In this one-off short story set in the Bitter Sixteen universe, everyone's favourite wise-cracking beagle Daryl gets a slightly more violent Christmas than he bargained for...
‘★★★★ This sparky debut puts the classic comic book origin story through the pop-cultural blender by gifting superpowers to a kid who just happens to be a massive sci-fi geek. For Smallville, substitute Tref-y-Celwyn, the mid-Welsh town where vowel-deficient teenage loner Stanly suddenly discovers a talent for flight and telekinesis. Accompanied by a potty-mouthed beagle (just go with it), Stanly up, ups and aways to London, where he throws his lot in with a bunch of Generation X-Men investigating a series of sinister child abductions. Zippy prose keeps the story barrelling along, the genre references come thick and fast (even the dog a Yoda impression does) and, in Stanly, Mohamed has created a hero you’ll really root for. A flying start.’ —Paul Kirkley, SFX Magazine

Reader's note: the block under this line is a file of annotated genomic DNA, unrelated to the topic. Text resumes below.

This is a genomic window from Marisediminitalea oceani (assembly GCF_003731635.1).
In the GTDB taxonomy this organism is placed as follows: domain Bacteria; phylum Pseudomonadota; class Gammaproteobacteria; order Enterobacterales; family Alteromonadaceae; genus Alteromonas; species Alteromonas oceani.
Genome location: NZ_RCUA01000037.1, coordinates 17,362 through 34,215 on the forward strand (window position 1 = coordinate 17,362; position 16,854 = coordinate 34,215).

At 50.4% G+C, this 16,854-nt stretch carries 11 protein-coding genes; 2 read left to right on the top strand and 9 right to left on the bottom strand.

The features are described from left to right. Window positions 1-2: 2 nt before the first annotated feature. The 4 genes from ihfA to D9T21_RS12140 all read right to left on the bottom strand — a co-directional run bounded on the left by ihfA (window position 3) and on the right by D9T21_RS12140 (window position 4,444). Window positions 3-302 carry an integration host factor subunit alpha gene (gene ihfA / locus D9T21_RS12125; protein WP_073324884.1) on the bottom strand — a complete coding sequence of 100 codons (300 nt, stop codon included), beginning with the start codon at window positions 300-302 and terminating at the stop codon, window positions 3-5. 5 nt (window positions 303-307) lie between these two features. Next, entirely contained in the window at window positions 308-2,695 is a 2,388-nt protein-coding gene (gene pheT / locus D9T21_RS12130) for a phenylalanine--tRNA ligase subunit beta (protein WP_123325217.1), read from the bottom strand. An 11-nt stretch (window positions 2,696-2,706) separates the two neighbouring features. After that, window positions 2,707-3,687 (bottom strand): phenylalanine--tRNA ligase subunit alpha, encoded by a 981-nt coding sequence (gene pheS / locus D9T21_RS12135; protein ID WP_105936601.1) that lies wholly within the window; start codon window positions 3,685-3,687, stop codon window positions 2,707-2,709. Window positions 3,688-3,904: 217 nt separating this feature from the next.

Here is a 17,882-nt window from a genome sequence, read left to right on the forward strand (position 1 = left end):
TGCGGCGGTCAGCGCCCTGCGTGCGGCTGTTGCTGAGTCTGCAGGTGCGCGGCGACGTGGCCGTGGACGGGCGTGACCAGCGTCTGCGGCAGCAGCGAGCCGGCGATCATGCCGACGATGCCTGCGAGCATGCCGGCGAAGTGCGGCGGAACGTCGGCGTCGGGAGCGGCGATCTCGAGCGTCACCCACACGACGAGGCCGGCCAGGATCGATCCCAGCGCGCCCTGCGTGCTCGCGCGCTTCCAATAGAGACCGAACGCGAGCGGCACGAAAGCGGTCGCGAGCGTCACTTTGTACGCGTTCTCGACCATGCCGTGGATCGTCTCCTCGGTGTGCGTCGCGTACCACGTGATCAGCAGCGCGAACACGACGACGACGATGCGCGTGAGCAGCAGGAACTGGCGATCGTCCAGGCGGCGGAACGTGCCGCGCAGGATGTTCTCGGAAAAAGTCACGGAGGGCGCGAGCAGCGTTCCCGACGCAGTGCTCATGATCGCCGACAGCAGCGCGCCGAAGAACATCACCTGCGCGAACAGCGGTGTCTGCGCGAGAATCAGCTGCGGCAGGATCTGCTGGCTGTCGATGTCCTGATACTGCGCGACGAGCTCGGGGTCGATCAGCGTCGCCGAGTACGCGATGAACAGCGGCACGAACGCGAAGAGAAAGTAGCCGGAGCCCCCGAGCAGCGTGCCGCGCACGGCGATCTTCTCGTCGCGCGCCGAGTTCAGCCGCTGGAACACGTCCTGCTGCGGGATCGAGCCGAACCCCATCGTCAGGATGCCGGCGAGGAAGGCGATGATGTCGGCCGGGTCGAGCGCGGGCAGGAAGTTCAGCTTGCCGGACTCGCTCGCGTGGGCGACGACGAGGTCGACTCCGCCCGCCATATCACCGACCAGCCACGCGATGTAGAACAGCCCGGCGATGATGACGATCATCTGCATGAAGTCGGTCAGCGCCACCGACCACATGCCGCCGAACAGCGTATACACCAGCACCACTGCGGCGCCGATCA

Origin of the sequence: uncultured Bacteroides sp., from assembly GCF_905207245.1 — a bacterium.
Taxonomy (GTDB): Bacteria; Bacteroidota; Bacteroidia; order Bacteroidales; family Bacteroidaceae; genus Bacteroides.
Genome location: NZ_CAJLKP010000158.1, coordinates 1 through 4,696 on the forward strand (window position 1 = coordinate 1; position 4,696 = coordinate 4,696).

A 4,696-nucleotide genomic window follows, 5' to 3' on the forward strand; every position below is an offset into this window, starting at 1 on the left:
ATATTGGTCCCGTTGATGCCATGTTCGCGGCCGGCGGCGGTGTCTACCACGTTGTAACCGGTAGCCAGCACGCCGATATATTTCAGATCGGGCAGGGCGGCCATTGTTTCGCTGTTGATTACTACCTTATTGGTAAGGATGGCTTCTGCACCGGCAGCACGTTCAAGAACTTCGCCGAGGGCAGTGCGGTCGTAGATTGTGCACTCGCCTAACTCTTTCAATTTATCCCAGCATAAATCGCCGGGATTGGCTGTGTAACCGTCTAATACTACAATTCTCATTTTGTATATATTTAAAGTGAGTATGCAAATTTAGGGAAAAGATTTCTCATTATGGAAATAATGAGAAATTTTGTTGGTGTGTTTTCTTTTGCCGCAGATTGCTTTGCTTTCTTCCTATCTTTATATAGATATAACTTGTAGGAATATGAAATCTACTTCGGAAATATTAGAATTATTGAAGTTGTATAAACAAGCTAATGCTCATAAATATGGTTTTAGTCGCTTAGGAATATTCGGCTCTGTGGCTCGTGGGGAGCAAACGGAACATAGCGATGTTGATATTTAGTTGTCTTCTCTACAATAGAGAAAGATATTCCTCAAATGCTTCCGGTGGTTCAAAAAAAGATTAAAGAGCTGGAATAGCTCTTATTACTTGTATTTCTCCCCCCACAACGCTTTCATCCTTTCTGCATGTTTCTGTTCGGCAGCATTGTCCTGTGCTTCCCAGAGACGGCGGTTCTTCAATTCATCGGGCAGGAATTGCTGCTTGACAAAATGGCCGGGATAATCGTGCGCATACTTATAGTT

‘★★★★☆ Bitter Sixteen was an engaging, funny and heartwarming coming of age story that took tried-and-true tropes in new directions. Mohamed’s Stanly at first seems familiar: a geeky teen with few friends who is constantly bullied in school, discovers on his sixteenth birthday that he can levitate and move objects with only his mind. But Stanly has to work hard to figure out how to use his powers, which don’t come easily. Add in the bestest side-kick ever—a talking beagle named Daryl—and you have a winning combination for a story.’ — Tammy Sparks, Books Bones & Buffy
‘★★★★★ The plot is an absolute page turner – it is hard not to like Stanly, and Daryl (the talking dog) becomes an immediately likeable presence. The plot moves in a way that may seem relatively formulaic for those who have read a lot of Superhero tales, but the twists here are stonkingly big, and always surprising, making this a very fresh and original read. In addition, the villain is truly chilling – and one who I would love to see portrayed on screen.’ — Luke Marlow, The Book Bag
‘★★★★ If you know your Calrissian from your Kobayashi, then YA novel Bitter Sixteen is the most fun you can have in the superhero genre...’ —Aliya Whiteley, Den of Geek